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Human Propelled Machine Learning
Richard Baraniuk · Michael Mozer · Divyanshu Vats · Christoph Studer · Andrew E Waters · Andrew Lan

Sat Dec 13 05:30 AM -- 03:30 PM (PST) @ Level 5, room 511f
Event URL: http://dsp.rice.edu/HumanPropelledML_NIPS2014 »

In typical applications of machine learning (ML), humans typically enter the process at an early stage, in determining an initial representation of the problem and in preparing the data, and at a late stage, in interpreting and making decisions based on the results. Consequently, the bulk of the ML literature deals with such situations. Much less research has been devoted to ML involving “humans-in-the-loop,” where humans play a more intrinsic role in the process, interacting with the ML system to iterate towards a solution to which both humans and machines have contributed. In these situations, the goal is to optimize some quantity that can be obtained only by evaluating human responses and judgments. Examples of this hybrid, “human-in-the-loop” ML approach include:

-- ML-based education, where a scheduling system acquires information about learners with the goal of selecting and recommending optimal lessons;
-- Adaptive testing in psychological surveys, educational assessments, and recommender systems, where the system acquires testees’ responses and selects the next item in an adaptive and automated manner;
-- Interactive topic modeling, where human interpretations of the topics are used to iteratively refine an estimated model;
-- Image classification, where human judgments can be leveraged to improve the quality and information content of image features or classifiers.

The key difference between typical ML problems and problems involving “humans-in-the-loop” and is that in the latter case we aim to fit a model of human behavior as we collect data from subjects and adapt the experiments we conduct based on our model fit. This difference demands flexible and robust algorithms and systems, since the resulting adaptive experimental design depends on potentially unreliable human feedback (e.g., humans might game the system, make mistakes, or act lazily or adversarially). Moreover, the “humans-in-the-loop” paradigm requires a statistical model for human interactions with the environment, which controls how the experimental design adapts to human feedback; such designs are, in general, difficult to construct due to the complex nature of human behavior. Suitable algorithms also need to be very accurate and reliable, since humans prefer a minimal amount of interaction with ML systems; this aspect also prevents the use of computationally intensive parameter selection methods (e.g., a simple grid search over the parameter space). These requirements and real-world constraints render “humans-in-the-loop” ML problems much more challenging than more standard ML problems.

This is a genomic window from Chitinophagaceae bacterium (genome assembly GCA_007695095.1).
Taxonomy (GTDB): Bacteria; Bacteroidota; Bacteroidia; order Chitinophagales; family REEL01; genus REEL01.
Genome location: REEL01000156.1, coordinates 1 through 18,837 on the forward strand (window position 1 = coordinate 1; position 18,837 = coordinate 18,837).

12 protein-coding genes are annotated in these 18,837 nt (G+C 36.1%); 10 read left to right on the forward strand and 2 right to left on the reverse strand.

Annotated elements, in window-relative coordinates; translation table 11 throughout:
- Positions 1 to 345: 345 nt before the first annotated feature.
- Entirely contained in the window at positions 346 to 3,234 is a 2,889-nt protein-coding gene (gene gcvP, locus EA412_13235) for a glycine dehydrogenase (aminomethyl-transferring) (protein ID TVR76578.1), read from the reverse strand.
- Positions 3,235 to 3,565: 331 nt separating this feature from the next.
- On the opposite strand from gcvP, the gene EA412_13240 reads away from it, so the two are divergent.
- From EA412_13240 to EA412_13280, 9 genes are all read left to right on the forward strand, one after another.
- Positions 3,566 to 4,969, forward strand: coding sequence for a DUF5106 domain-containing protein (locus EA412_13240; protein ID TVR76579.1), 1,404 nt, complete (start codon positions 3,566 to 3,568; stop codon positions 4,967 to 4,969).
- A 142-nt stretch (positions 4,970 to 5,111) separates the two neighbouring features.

In this workshop, we will focus on the emerging new theories, algorithms, and applications of human-in-the-loop ML algorithms. Creating and estimating statistical models of human behavior and developing computationally efficient and accurate methods will be a focal point of the workshop. This human-behavior aspect of ML has not been well studied in other fields that rely on human inputs such as active learning and experimental design. We will also explore other potential interesting applications involving humans in the loop in different fields, including, for example, education, crowdsourcing, mobile health, pain management, security, defense, psychology, game theory, and economics.

The goal of this workshop is to bring together experts from different fields of ML, cognitive and behavioral sciences, and human-computer interaction (HCI) to explore the interdisciplinary nature of research on this topic. In particular, we aim to elicit new connections among these diverse fields, identify novel tools and models that can be transferred from one to the other, and explore novel ML applications that will benefit from the human-in-the-loop of ML algorithms paradigm. We believe that a successful workshop will lead to new research directions in a variety of areas and will also inspire the development of novel theories and tools.

Author Information

Richard Baraniuk (Rice University)
Michael Mozer (Google Brain / U. Colorado)
Divyanshu Vats (Rice University)
Christoph Studer (Cornell University)
Andrew E Waters (Rice University)
Andrew Lan (Rice University)

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